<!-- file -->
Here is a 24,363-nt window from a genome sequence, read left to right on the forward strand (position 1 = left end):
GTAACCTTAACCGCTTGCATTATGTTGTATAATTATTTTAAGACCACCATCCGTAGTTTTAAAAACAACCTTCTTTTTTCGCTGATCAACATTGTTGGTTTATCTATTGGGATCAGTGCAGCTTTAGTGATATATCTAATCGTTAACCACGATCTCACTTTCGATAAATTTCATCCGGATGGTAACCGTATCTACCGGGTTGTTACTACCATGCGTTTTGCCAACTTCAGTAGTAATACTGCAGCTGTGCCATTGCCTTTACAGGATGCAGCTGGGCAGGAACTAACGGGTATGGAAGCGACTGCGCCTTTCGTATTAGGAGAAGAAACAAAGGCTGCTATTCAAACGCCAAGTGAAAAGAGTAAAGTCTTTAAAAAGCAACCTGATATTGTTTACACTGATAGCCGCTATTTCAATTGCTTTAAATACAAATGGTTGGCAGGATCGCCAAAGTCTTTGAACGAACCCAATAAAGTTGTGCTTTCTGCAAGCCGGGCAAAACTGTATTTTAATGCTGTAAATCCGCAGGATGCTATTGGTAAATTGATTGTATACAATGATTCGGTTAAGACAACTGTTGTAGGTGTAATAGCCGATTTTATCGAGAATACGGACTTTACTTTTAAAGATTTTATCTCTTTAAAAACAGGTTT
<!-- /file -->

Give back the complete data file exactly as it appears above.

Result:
Here is a 24,363-nt window from a genome sequence, read left to right on the forward strand (position 1 = left end):
GTAACCTTAACCGCTTGCATTATGTTGTATAATTATTTTAAGACCACCATCCGTAGTTTTAAAAACAACCTTCTTTTTTCGCTGATCAACATTGTTGGTTTATCTATTGGGATCAGTGCAGCTTTAGTGATATATCTAATCGTTAACCACGATCTCACTTTCGATAAATTTCATCCGGATGGTAACCGTATCTACCGGGTTGTTACTACCATGCGTTTTGCCAACTTCAGTAGTAATACTGCAGCTGTGCCATTGCCTTTACAGGATGCAGCTGGGCAGGAACTAACGGGTATGGAAGCGACTGCGCCTTTCGTATTAGGAGAAGAAACAAAGGCTGCTATTCAAACGCCAAGTGAAAAGAGTAAAGTCTTTAAAAAGCAACCTGATATTGTTTACACTGATAGCCGCTATTTCAATTGCTTTAAATACAAATGGTTGGCAGGATCGCCAAAGTCTTTGAACGAACCCAATAAAGTTGTGCTTTCTGCAAGCCGGGCAAAACTGTATTTTAATGCTGTAAATCCGCAGGATGCTATTGGTAAATTGATTGTATACAATGATTCGGTTAAGACAACTGTTGTAGGTGTAATAGCCGATTTTATCGAGAATACGGACTTTACTTTTAAAGATTTTATCTCTTTAAAAACAGGTTT